First flight of the Tu-28 occurred on March 18th, 1961 with manufacture beginning shortly thereafter. Official service introduction was in 1964 which allowed it to serve throughout the rest of the 1960s and into the 1970 in its given deterrence role. It was not officially recognized by Western observers until its debut at the 1961 Tushino display and several misconceptions of its onboard systems and capabilities soon followed. Production spanned into 1970 with 198 units delivered.

Its primary purpose was in intercepting the larger, slower, high-flying, nuclear-capable heavy bombers of the West in the event of an all-out war against the Soviet Union. The Tu-28 was expected to take-off and meet these aircraft within minutes and were appropriately designs for speed and good climb-to-altitude qualities. The 1960s-era aircraft managed an active service life until 1990 to which a new breed of Soviet aircraft were available offering better capabilities and weapons support. The line was largely given up for the Mikoyan MiG-31 "Foxhound" interceptor as well as the excellent Sukhoi Su-27 "Flanker" air defense/multi-role fighter.

Early versions of the aircraft were codenamed by NATO as "Fiddler-A" to which primary operational models earned the "Fiddler-B" name. Fiddler-B aircraft were recognized in the West as Tu-28P/Tu-128P while the Tu-128UT was the dedicated trainer variant which added a third crewmember in the nose assembly, replacing the radar installation. Four existing airframes were reportedly converted to serve in the training role while ten became new-build aircraft. The Tu-128M designation marked a 1979 modernization of existing stocks, given enhanced low-altitude capabilities with a new air-search radar system and new missiles. The T-28A, Tu-28-80, Tu-28-100, Tu-138 and Tu-148 were all related developments of the T-28/T-128 which came to naught.

The Tu-28/T-128 represented the largest and heaviest interceptor ever adopted by any air arm. The Tu-28 was only ever in service with the Soviet Union, never exported to supporting client nations or satellite states. It served with the Soviet Anti-Air Defense branch. All have since been retired.




MEDIA









Our Data Modules allow for quick visual reference when comparing a single entry against contemporary designs. Areas covered include general ratings, speed assessments, and relative ranges based on distances between major cities.

Image of collection of graph types

Relative Maximum Speed Rating
Hi: 1200mph
Lo: 600mph
    This entry's maximum listed speed (1,150mph).

    Graph average of 900 miles-per-hour.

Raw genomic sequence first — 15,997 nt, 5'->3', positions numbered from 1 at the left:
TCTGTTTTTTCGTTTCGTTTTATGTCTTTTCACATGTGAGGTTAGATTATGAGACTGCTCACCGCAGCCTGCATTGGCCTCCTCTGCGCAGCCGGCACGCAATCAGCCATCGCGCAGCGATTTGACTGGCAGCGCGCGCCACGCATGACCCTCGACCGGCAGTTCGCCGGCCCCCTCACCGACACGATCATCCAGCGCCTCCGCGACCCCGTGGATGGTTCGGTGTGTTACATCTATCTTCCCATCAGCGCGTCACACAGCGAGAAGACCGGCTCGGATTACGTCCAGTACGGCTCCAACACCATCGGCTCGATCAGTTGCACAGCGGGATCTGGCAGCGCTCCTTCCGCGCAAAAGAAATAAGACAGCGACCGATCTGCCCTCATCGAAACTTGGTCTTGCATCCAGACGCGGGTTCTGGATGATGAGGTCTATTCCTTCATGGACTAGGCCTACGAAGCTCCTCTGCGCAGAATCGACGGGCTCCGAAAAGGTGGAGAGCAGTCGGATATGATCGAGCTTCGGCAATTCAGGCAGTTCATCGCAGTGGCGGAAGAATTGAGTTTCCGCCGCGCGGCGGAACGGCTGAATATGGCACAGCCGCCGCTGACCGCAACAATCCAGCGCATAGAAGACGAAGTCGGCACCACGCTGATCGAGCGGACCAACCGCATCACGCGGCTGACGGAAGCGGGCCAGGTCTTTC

City-to-City Ranges
NYC
 
  LDN
LDN
 
  PAR
PAR
 
  BER
BER
 
  MSK
MSK
 
  TKY
TKY
 
  SYD
SYD
 
  LAX
LAX
 
  NYC
Graph showcases the Tupolev Tu-28P (Fiddler-A)'s operational range (on internal fuel) when compared to distances between major cities.
Aviation Era
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Useful in showcasing the era cross-over of particular aircraft/aerospace designs.
Unit Production Comparison
Comm. Market HI*: 44,000 units
Military Market HI**: 36,183 units
198
198

  * Commercial Market High belongs to Cessna 172.

  ** Military Market High belongs to Ilyushin Il-2.


Altitude Visualization
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Supported Roles
A2A
Interception
UAV
Ground Attack
CAS
Training
ASW
Anti-Ship
AEW
MEDEVAC
EW
Maritime/Navy
SAR
Aerial Tanker
Utility/Transport
VIP
Passenger
Business
Recon
SPECOPS
X-Plane/Development
A2A=Air-to-Air; UAV=Unmanned; CAS=Close Support; ASW=Anti-Submarine; AEW=Airborne Early Warning; MEDEVAC=Medical Evac; EW=Electronic Warfare; SAR=Search-Rescue
Supported Arsenal
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Graphical image of a short-range air-to-air missile
Commitments / Honors
Military lapel ribbon for Operation Allied Force
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Military lapel ribbon for the Indo-Pak Wars
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Military lapel ribbon for the Korean War
Military lapel ribbon for the 1982 Lebanon War
Military lapel ribbon for the Malayan Emergency
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Military lapel ribbon for the Vietnam War
Military lapel ribbon for Warsaw Pact of the Cold War-era
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Military lapel ribbon for the Yom Kippur War
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* Ribbons not necessarily indicative of actual historical campaign ribbons. Ribbons are clickable to their respective campaigns/operations.